In African Export-Import Bank and others v Shebah Exploration & Production Company Ltd and others [2017] EWCA Civ 845, the Court of Appeal confirmed an earlier summary judgement that lenders who used an industry standard facility agreement, as a base for their negotiations with the borrower, were not dealing on written standard terms of business for the purposes of the Unfair Contract Terms Act 1977.

The facts of the case are as follows:

  1. A syndicate of banks entered into a loan agreement with a borrower. The banks used the model form of syndicated facility agreement recommended by the Loan Market Association (LMA) as a base document;
  2. this base document was first then adapted to the transaction and then negotiated by both the banks and the borrower. Certain clause were amended including the material adverse change clause, changing monthly certificates of oil reserves to annual and adding a section on project accounts. However, the form of set-off clause i.e.: that repayments would be made without set-off, was not amended and remained as drafted; and
  3. the borrower then defaulted and the banks then sought summary judgment for the sums outstanding under the loans. The borrower then tried to set off various sums against the debt which it owed. The borrower alleged that the facility agreement was on the banks’ written standard terms of business and, therefore, the “no set-off” clause was subject to the UCTA reasonableness test.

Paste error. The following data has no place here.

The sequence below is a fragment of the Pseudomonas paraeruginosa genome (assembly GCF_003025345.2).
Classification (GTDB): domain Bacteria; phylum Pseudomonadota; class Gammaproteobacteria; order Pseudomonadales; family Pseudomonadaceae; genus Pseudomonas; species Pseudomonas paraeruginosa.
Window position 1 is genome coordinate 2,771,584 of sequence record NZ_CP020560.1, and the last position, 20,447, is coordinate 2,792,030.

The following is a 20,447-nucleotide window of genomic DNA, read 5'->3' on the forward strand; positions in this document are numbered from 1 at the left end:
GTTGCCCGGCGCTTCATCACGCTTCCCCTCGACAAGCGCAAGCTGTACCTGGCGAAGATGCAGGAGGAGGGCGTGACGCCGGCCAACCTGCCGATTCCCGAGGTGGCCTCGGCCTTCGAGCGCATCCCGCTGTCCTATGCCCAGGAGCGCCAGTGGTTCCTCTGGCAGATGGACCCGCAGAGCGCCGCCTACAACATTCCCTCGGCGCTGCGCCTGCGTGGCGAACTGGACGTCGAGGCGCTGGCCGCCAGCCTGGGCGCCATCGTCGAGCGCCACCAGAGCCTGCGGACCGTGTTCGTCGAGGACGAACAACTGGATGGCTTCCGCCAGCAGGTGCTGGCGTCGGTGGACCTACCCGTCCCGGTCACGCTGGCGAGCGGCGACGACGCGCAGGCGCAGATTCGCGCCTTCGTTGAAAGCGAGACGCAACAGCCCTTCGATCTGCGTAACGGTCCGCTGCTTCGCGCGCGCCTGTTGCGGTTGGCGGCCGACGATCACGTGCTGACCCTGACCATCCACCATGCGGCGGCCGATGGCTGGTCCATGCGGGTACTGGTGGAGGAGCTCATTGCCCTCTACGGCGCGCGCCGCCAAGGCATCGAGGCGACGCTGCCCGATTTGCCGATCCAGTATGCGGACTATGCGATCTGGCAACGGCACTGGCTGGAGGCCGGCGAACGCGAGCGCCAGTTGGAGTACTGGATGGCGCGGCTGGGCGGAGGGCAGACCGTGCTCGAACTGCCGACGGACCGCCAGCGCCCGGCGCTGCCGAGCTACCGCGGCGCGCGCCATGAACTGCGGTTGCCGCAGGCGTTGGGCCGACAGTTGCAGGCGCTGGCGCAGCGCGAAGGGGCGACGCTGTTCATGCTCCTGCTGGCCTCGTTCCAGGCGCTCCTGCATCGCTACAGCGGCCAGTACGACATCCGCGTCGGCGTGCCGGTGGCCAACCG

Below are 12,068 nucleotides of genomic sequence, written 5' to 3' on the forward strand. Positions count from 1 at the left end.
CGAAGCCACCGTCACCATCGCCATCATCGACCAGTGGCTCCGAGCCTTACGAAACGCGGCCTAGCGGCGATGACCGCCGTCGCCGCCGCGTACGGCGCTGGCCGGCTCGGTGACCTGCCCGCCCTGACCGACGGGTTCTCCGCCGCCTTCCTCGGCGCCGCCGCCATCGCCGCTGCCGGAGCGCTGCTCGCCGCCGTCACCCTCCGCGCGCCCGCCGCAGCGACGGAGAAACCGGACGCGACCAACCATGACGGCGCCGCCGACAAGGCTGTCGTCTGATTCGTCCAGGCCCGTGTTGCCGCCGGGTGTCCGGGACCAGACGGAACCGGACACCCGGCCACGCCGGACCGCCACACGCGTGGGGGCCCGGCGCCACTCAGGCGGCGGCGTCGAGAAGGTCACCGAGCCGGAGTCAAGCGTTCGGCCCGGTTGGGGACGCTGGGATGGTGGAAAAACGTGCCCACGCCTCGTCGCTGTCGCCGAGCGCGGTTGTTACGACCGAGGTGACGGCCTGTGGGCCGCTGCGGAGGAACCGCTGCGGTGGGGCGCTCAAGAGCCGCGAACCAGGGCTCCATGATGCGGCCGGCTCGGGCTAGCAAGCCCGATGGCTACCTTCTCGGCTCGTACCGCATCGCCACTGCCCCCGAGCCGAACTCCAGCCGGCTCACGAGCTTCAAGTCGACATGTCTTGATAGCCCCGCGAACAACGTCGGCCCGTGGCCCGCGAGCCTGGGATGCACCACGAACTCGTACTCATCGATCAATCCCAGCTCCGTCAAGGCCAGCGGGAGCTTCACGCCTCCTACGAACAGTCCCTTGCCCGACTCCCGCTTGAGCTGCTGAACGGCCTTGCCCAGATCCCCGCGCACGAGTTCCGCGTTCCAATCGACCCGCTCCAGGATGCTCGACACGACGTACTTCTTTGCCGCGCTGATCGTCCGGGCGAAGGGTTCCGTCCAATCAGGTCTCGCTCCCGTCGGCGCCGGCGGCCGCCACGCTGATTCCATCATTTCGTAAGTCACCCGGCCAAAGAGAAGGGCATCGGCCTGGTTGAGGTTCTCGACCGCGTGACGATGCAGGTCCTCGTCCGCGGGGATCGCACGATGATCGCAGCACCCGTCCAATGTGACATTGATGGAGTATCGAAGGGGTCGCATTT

At first instance, on the summary judgment application, Phillips J held that the agreement was not on the banks’ written standard terms. He found that:

The borrower appealed. The Court of Appeal dismissed the appeal and held that:


This judgment is of interest to all who use industry standard terms in their business, such as lenders using LMA standard documents. The key point to take away is that standard form documents that are then negotiated by lawyers are unlikely to constitute “written standard terms” for the purposes of section 3 of UCTA. However, this will always be one of fact and the courts did not consider whether a lender who habitually used an LMA standard form document and then refused to negotiate it could be said to be dealing on standard business terms.

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